However, some barriers to smartphone adoption could be an overwhelming number of apps and lack of understanding about how much data the devices consume and the cost of that data, he said.

Also, Deloitte predicted that sales of smaller tablets, with screens sized 8.5 inches or smaller, will surpass large ones this year.

An increasing number of households will buy the cheaper tablets to complement premium tablets they already own, Johnston said. These secondary tablets will be used more like toys than tools, he said.

The complete 2014 predictions report is available on the Deloitte website.

Adam Bender covers wearable computing for CMO and is the author of a dystopian novel about surveillance. Follow him on Twitter: @WatchAdam

Follow CMO on Twitter: Twitter: @CMOAustralia

Join the CMO newsletter!

Error: Please check your email address.
Show Comments

Supporting Association

Blog Posts

People in vegan houses shouldn't throw bacon

Picture this. You’re at a Gourmerican burger joint chomping a cheeseburger, when an outspoken vegan friend starts preaching that you’re killing the planet. Last week, that same vegan downed a pricey glass of pinot before their flight to a far-flung destination, armed with their strongest mossie repellant and first aid kit. Anything amiss?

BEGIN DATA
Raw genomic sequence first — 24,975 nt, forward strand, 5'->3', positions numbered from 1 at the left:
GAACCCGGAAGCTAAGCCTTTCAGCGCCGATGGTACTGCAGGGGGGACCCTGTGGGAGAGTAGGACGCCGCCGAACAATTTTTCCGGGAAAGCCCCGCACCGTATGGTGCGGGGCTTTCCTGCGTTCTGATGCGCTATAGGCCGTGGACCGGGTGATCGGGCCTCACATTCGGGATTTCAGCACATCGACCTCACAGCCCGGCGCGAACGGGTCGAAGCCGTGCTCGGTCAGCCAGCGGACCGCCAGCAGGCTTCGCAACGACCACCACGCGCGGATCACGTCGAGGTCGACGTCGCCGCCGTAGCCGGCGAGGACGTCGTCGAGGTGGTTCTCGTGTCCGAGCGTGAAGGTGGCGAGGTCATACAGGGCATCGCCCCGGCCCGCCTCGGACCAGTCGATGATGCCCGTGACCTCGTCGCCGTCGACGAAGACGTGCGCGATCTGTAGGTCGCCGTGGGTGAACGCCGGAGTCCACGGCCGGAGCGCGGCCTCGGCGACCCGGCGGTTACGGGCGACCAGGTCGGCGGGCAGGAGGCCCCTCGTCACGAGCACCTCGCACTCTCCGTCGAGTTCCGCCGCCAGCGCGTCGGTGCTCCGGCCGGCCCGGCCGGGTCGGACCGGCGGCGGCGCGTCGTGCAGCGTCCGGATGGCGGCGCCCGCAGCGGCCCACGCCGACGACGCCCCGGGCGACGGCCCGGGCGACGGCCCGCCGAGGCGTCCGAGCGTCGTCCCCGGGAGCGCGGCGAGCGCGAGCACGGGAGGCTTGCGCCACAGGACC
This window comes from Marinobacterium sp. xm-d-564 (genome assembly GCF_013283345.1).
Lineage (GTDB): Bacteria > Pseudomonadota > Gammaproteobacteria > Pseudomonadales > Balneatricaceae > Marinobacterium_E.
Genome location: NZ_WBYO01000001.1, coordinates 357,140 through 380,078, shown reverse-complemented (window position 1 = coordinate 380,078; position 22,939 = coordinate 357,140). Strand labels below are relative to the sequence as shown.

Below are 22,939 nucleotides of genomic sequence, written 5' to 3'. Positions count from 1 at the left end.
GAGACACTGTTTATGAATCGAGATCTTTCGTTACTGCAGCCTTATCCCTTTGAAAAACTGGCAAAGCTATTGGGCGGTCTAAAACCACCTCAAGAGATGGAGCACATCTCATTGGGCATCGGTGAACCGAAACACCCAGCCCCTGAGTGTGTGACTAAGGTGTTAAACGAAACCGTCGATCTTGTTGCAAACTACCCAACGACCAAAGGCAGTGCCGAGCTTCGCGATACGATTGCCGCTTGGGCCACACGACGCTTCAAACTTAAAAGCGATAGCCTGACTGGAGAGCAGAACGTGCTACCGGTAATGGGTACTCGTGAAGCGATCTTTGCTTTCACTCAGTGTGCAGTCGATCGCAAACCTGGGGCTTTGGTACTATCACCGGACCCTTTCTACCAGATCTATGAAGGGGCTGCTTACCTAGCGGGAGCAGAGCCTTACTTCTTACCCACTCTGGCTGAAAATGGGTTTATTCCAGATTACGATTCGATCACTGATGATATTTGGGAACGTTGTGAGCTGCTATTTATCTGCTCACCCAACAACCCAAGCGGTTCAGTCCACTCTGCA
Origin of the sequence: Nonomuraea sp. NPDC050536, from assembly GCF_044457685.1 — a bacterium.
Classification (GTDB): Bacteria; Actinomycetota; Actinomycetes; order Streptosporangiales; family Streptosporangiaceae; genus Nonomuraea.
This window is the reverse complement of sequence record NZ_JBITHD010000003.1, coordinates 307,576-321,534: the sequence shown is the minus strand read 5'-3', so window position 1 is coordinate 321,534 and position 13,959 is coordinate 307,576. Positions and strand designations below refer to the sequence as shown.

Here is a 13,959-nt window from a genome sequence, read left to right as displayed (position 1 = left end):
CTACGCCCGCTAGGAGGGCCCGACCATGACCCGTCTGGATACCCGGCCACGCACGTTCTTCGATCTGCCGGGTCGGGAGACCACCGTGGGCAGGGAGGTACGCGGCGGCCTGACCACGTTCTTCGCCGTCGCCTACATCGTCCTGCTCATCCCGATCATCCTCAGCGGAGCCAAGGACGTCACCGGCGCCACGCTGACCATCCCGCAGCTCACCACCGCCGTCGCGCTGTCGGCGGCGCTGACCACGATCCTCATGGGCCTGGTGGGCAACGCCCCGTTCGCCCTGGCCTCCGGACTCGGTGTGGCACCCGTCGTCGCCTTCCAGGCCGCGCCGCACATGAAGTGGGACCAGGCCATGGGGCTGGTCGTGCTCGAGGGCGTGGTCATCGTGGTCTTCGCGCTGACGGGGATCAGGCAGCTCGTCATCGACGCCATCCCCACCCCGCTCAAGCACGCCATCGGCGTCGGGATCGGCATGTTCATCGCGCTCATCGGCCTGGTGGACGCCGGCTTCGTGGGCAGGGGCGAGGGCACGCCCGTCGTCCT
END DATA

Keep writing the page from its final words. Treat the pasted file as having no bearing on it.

Abbie Love

Strategist, Ikon Communications

The role of the CMO is evolving: Are you keeping up?

My (amazing) vacation in the Galapagos Islands earlier in the year got me thinking about Charles Darwin and his theory of evolution. What does this have to do with the role of today’s CMO, you ask? Plenty.

Sheryl Pattek

Vice-president, executive partner

Getting your business ready for the Entrepreneurial Consumer

We all know the digital revolution has completely transformed the way consumers are interacting with brands, and that a lot of businesses are finding it hard to catch up. One way to closing this brand gap is to understand consumer behaviour and build a brand experience that meets these new needs.

Pip Stocks

CEO and founder, BrandHook

Great to see ActiveCampaign's growth funded with some serious money.As a platform, it's up there with the usual suspects in terms of feat...

Lawrence Ladomery

CMO's top 10 martech stories for the week - 13 October

Read more


Kerry Edwards

Open Colleges taps into social for better student interaction

Read more

Or just go to sites like www.shopsthatshiptoaustralia.c... and others and be sure that the stores will send to where you live :-)


Why online shopping is like dating – RedBalloon CEO

Read more

Personalisation is the key. Customers demand a very relatable and well defined CX where the sincerity and understanding of their disposit...

Hitesh Parekh

In pictures: Improving cutomer experiences through smart personalisation

Read more

Thanks for this. The key for me is the effective of governance where it dictates and sets the proactive policy when it comes to CX. Tech ...

Hitesh Parekh

6 lessons in modern marketing from a customer experience chief

Read more

Latest Podcast

More podcasts

Sign in